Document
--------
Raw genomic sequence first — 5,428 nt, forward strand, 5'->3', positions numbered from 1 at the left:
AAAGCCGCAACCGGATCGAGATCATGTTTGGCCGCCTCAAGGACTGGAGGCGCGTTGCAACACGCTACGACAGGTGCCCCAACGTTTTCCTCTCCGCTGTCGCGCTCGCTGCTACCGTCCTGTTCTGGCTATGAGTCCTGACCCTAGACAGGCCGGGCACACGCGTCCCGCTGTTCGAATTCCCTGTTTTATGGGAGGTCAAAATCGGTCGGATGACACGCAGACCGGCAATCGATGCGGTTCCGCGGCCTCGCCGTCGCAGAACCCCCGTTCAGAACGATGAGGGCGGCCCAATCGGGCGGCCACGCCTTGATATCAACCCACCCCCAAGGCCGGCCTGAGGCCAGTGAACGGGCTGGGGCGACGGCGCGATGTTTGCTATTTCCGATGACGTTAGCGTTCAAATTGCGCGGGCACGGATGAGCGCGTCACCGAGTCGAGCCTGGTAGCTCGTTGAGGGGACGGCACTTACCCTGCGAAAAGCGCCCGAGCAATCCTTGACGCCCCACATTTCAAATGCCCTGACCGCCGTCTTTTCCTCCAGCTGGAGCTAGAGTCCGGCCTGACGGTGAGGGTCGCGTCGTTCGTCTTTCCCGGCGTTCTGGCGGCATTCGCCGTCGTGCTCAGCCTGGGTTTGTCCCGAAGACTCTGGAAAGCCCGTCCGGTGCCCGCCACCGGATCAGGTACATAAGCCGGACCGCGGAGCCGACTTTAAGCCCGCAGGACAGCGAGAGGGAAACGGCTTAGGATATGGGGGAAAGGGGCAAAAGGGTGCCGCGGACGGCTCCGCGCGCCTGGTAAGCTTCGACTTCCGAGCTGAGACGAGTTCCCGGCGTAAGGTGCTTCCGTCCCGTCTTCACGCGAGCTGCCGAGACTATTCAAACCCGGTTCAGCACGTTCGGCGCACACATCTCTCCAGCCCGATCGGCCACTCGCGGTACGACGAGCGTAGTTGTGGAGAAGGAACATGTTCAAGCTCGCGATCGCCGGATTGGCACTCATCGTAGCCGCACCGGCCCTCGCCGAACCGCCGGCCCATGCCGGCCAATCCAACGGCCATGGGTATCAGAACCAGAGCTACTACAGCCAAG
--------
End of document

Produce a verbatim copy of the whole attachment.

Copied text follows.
Raw genomic sequence first — 5,428 nt, forward strand, 5'->3', positions numbered from 1 at the left:
AAAGCCGCAACCGGATCGAGATCATGTTTGGCCGCCTCAAGGACTGGAGGCGCGTTGCAACACGCTACGACAGGTGCCCCAACGTTTTCCTCTCCGCTGTCGCGCTCGCTGCTACCGTCCTGTTCTGGCTATGAGTCCTGACCCTAGACAGGCCGGGCACACGCGTCCCGCTGTTCGAATTCCCTGTTTTATGGGAGGTCAAAATCGGTCGGATGACACGCAGACCGGCAATCGATGCGGTTCCGCGGCCTCGCCGTCGCAGAACCCCCGTTCAGAACGATGAGGGCGGCCCAATCGGGCGGCCACGCCTTGATATCAACCCACCCCCAAGGCCGGCCTGAGGCCAGTGAACGGGCTGGGGCGACGGCGCGATGTTTGCTATTTCCGATGACGTTAGCGTTCAAATTGCGCGGGCACGGATGAGCGCGTCACCGAGTCGAGCCTGGTAGCTCGTTGAGGGGACGGCACTTACCCTGCGAAAAGCGCCCGAGCAATCCTTGACGCCCCACATTTCAAATGCCCTGACCGCCGTCTTTTCCTCCAGCTGGAGCTAGAGTCCGGCCTGACGGTGAGGGTCGCGTCGTTCGTCTTTCCCGGCGTTCTGGCGGCATTCGCCGTCGTGCTCAGCCTGGGTTTGTCCCGAAGACTCTGGAAAGCCCGTCCGGTGCCCGCCACCGGATCAGGTACATAAGCCGGACCGCGGAGCCGACTTTAAGCCCGCAGGACAGCGAGAGGGAAACGGCTTAGGATATGGGGGAAAGGGGCAAAAGGGTGCCGCGGACGGCTCCGCGCGCCTGGTAAGCTTCGACTTCCGAGCTGAGACGAGTTCCCGGCGTAAGGTGCTTCCGTCCCGTCTTCACGCGAGCTGCCGAGACTATTCAAACCCGGTTCAGCACGTTCGGCGCACACATCTCTCCAGCCCGATCGGCCACTCGCGGTACGACGAGCGTAGTTGTGGAGAAGGAACATGTTCAAGCTCGCGATCGCCGGATTGGCACTCATCGTAGCCGCACCGGCCCTCGCCGAACCGCCGGCCCATGCCGGCCAATCCAACGGCCATGGGTATCAGAACCAGAGCTACTACAGCCAAG